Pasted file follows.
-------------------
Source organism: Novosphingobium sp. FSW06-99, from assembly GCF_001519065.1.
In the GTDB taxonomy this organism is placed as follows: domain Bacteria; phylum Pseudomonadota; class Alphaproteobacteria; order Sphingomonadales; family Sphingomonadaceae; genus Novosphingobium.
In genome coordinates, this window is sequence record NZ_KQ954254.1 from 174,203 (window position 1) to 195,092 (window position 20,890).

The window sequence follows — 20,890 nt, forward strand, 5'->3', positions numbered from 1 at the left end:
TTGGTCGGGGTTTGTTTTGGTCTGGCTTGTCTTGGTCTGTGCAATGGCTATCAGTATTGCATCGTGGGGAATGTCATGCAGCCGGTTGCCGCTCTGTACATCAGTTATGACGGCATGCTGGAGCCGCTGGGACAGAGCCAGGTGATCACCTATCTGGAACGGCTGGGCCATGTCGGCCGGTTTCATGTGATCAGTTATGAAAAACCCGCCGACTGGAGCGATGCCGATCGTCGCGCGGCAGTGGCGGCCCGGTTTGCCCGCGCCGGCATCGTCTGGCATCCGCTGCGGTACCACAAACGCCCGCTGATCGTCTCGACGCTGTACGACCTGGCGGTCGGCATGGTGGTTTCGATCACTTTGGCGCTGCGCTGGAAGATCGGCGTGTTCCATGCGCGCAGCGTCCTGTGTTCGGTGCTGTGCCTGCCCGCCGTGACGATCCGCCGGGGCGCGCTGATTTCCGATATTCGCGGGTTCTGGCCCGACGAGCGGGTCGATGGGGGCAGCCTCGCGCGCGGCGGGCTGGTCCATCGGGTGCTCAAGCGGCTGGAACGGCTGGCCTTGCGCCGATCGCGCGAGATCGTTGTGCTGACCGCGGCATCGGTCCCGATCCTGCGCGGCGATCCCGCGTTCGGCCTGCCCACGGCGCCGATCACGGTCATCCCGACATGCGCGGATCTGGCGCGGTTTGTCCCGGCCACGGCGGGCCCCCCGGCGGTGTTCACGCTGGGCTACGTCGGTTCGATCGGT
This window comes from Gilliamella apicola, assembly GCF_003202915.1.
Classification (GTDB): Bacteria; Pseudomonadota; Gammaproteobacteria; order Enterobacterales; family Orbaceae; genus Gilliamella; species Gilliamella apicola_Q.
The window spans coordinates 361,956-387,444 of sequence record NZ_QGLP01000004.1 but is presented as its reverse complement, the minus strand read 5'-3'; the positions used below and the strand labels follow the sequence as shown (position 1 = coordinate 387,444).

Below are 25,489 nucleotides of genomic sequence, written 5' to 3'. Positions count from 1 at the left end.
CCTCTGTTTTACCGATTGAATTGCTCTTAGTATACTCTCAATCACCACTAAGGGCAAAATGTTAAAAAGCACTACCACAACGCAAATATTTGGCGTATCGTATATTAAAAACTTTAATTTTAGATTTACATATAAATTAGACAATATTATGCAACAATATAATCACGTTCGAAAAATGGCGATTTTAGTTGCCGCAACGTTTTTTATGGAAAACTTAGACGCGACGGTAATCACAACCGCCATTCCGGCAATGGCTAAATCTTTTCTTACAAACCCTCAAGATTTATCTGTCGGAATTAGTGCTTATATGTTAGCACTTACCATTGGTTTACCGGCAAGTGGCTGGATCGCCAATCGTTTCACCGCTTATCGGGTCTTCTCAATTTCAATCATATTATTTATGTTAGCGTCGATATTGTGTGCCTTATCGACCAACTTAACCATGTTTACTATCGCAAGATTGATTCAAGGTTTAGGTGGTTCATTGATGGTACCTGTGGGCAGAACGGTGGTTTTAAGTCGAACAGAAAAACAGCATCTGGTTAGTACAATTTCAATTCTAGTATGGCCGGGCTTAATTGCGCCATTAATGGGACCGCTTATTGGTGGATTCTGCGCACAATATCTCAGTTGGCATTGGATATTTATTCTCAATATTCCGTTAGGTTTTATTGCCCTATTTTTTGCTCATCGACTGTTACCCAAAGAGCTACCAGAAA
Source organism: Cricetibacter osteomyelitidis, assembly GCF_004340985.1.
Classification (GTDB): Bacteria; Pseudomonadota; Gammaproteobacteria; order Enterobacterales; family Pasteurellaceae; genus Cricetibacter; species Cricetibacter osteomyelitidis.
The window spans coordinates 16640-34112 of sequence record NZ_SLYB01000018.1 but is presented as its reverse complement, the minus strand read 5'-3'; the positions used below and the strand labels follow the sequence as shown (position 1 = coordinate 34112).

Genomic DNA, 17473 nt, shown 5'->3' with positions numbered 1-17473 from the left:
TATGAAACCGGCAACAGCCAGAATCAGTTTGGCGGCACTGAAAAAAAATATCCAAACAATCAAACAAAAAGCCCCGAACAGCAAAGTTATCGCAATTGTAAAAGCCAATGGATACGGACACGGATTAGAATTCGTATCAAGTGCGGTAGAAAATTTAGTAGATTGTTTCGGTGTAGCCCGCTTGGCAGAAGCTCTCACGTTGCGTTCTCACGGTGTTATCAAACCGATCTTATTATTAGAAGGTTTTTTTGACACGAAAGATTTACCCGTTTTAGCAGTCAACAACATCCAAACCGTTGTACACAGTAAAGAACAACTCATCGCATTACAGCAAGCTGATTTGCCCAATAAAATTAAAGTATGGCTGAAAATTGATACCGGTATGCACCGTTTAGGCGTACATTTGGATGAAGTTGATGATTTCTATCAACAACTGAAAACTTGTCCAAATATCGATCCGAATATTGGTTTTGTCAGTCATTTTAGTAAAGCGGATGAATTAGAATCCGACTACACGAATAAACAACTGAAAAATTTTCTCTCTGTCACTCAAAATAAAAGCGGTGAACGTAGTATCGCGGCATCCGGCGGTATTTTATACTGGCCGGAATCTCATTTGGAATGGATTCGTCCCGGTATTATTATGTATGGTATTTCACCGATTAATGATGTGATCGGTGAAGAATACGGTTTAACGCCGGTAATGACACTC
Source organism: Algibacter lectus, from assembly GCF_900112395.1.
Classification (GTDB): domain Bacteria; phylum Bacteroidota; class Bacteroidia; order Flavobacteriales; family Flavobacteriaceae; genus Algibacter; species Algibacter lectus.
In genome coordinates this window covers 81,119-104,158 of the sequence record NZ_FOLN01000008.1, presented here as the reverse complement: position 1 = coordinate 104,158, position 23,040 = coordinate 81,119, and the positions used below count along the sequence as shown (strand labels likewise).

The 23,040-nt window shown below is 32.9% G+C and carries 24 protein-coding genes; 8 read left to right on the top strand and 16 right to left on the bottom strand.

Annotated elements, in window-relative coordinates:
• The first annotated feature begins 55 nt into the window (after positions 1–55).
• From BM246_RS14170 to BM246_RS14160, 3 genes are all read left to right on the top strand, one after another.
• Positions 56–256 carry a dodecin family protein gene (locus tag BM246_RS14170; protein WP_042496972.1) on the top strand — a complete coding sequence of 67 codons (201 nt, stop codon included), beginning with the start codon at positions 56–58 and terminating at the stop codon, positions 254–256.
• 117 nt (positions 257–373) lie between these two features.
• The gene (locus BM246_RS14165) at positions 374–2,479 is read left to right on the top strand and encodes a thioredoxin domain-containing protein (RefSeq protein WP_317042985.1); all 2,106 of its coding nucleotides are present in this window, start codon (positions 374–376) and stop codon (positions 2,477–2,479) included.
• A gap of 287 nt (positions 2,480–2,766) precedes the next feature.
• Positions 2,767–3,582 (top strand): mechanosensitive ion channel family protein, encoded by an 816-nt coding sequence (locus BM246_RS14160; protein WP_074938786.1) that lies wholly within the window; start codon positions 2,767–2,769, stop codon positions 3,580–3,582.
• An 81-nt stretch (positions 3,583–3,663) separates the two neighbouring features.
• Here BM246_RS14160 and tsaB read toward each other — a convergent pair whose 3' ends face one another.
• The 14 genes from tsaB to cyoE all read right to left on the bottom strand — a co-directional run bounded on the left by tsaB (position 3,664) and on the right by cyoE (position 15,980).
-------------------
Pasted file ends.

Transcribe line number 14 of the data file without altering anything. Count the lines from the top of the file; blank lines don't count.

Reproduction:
Genomic DNA, 17473 nt, shown 5'->3' with positions numbered 1-17473 from the left: